Last week, Tony Jones heard a bird singing from the fields behind his house in Farmington; a bird he didn't recognize. It took him three more days to be able to see the bird, and then he was able to identify it as a Dickcissel
. Dickcissels are typically an eastern species, so he knew this was a big deal. He sent word to the Utah birding community via the Utah Birders website
, and many avid and excited birders soon arrived in his neighborhood to look for the bird. Today, I was one of those birders. I got this photograph, and some audio recordings (which I will share here later).
Only three previous records of Dickcissel have been accepted
by the state Bird Records Committee. With the excellent photographs
that have already been taken, it is almost certain that this bird will stand as the fourth accepted state record. What a great bird!
The timing of this bird is a bit of a surprise, as most vagrant records of this species, and the majority of vagrant records in general, come during spring or fall migration. This is the time when more birds are moving, and hence more birds are likely to get lost. But the fact that this bird was found in what is ornithologically-speaking the dead of summer supports the old axiom that anything can turn up anywhere. It is always a good time to go birding.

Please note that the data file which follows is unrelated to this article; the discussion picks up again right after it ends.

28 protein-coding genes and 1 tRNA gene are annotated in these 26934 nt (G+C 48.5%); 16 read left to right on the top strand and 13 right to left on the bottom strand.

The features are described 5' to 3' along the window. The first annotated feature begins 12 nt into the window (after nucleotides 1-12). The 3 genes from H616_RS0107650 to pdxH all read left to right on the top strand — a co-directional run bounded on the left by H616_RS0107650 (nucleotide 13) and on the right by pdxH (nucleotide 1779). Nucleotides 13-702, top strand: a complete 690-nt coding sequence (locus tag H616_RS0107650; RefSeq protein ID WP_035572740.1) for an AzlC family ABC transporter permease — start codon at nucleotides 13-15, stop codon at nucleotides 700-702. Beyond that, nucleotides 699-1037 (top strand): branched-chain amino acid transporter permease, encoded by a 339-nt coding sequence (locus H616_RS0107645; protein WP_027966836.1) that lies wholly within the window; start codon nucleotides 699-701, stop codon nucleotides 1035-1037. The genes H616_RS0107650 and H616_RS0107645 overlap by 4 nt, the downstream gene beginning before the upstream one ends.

Birders in Utah have submitted fewer records to eBird
for the first week of July than for almost any other week of the year (exceeded only by the second week of December). July is typically the start of a mid-summer birding slump. Spring migration is done, and fall migration hasn't picked up yet, so the motivation to go birding, and to enter those records in eBird
, declines. But as the recent Dickcissel shows, rare birds can be found in mid-summer, too. And, the distribution and abundance of breeding birds is arguably the most important data that eBird can collect - especially now that the new data input pages allow you to record breeding indicators such as parents carrying food and the presence of fledglings. So don't let July get you down - go birding, and go eBirding. You never know what you might find.
Labels: Davis County, Dickcissel, eBird, rare birds, summer, vagrant